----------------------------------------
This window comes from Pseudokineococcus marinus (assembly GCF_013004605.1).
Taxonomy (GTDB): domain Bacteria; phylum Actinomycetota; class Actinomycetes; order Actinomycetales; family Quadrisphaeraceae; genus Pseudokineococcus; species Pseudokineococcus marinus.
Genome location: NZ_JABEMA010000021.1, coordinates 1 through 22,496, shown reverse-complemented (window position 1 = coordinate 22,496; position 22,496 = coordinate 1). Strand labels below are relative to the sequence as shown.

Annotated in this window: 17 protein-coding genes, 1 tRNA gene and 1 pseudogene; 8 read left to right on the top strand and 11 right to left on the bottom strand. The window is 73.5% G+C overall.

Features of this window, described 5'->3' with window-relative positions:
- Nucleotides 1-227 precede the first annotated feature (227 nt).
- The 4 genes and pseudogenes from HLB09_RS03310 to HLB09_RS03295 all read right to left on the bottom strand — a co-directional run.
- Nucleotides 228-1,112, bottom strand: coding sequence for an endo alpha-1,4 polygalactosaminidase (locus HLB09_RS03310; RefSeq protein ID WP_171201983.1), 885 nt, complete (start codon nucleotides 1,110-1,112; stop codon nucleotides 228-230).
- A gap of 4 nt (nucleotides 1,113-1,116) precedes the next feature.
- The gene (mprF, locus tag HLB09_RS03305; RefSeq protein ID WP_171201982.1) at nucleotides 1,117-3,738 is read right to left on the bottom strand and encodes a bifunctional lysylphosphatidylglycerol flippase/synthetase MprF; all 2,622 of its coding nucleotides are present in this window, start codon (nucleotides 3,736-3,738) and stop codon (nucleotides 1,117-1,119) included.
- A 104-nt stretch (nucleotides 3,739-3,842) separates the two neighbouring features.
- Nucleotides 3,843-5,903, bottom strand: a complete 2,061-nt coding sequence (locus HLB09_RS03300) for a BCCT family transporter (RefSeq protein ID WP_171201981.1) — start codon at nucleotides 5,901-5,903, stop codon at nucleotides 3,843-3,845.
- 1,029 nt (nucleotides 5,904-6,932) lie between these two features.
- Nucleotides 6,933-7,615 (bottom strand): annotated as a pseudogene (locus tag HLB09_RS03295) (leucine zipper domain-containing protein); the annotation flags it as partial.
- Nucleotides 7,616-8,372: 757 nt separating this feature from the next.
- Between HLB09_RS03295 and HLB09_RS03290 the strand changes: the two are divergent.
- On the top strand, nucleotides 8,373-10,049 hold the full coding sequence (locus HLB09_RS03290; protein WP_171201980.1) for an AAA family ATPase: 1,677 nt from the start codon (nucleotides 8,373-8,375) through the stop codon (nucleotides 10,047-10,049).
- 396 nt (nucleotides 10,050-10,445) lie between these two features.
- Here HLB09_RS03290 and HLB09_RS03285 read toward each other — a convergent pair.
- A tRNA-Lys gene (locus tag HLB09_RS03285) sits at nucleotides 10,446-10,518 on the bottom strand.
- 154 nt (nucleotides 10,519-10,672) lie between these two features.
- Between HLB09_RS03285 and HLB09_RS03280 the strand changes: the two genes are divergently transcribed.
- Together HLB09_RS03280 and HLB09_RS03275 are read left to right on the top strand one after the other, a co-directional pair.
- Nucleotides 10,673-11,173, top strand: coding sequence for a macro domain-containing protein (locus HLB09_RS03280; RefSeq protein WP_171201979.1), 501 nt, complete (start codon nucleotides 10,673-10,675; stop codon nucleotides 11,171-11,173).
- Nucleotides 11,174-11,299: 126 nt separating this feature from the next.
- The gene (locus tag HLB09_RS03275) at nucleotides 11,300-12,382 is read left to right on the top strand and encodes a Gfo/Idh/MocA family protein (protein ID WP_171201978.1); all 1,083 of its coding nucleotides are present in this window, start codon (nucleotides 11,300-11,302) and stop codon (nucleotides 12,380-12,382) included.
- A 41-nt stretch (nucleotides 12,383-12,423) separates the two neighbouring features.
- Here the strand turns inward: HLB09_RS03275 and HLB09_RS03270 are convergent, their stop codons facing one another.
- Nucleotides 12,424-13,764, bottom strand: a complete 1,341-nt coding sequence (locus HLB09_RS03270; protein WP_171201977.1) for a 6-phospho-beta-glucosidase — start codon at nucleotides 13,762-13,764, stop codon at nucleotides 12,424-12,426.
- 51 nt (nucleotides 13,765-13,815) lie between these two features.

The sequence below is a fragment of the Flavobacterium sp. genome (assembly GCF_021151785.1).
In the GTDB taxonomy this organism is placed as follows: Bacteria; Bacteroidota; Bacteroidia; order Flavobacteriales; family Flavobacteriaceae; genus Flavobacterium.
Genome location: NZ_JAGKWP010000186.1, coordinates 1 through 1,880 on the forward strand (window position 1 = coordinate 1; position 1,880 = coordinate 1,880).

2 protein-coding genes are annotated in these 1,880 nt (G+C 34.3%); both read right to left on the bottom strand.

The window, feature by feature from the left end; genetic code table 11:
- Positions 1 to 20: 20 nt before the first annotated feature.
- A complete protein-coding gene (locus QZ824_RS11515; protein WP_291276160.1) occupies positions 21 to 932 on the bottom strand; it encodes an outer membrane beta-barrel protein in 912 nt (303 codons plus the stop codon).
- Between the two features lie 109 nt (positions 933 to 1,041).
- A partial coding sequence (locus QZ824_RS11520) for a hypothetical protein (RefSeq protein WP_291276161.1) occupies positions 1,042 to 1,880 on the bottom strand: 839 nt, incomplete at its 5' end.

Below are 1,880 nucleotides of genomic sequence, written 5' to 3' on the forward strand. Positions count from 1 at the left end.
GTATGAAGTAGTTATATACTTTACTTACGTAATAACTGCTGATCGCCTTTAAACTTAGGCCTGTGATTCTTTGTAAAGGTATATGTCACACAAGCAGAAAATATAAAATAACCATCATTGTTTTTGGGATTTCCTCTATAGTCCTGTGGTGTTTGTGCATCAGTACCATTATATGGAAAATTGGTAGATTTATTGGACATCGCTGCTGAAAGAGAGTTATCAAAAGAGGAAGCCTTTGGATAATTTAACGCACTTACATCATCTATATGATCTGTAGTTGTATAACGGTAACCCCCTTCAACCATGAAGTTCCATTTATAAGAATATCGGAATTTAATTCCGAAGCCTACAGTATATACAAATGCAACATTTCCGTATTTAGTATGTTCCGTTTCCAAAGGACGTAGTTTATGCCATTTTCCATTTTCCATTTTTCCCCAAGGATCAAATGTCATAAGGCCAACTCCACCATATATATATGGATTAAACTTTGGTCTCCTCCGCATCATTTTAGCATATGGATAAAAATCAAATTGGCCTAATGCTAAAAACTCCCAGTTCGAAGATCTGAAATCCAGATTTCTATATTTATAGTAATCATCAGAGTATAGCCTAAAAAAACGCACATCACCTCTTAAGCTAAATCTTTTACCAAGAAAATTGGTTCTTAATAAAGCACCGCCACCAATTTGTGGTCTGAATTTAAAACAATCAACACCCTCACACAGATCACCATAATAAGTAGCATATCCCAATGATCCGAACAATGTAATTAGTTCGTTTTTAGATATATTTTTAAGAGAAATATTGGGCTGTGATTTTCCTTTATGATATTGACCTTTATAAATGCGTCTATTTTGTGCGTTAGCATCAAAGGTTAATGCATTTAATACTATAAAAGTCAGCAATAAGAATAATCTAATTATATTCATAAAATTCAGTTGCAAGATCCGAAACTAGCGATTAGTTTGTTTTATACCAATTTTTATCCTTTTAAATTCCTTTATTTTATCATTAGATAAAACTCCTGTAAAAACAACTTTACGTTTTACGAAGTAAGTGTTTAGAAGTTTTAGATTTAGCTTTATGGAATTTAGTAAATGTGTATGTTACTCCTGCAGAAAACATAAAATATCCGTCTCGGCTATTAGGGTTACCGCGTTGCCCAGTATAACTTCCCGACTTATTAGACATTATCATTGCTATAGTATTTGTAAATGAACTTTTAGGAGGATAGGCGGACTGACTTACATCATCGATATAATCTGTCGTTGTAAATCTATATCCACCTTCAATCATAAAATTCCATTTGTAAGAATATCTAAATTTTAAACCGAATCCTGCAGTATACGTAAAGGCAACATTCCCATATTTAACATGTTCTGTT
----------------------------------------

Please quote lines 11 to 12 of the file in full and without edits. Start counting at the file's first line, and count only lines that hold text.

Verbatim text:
- A 104-nt stretch (nucleotides 3,739-3,842) separates the two neighbouring features.
- Nucleotides 3,843-5,903, bottom strand: a complete 2,061-nt coding sequence (locus HLB09_RS03300) for a BCCT family transporter (RefSeq protein ID WP_171201981.1) — start codon at nucleotides 5,901-5,903, stop codon at nucleotides 3,843-3,845.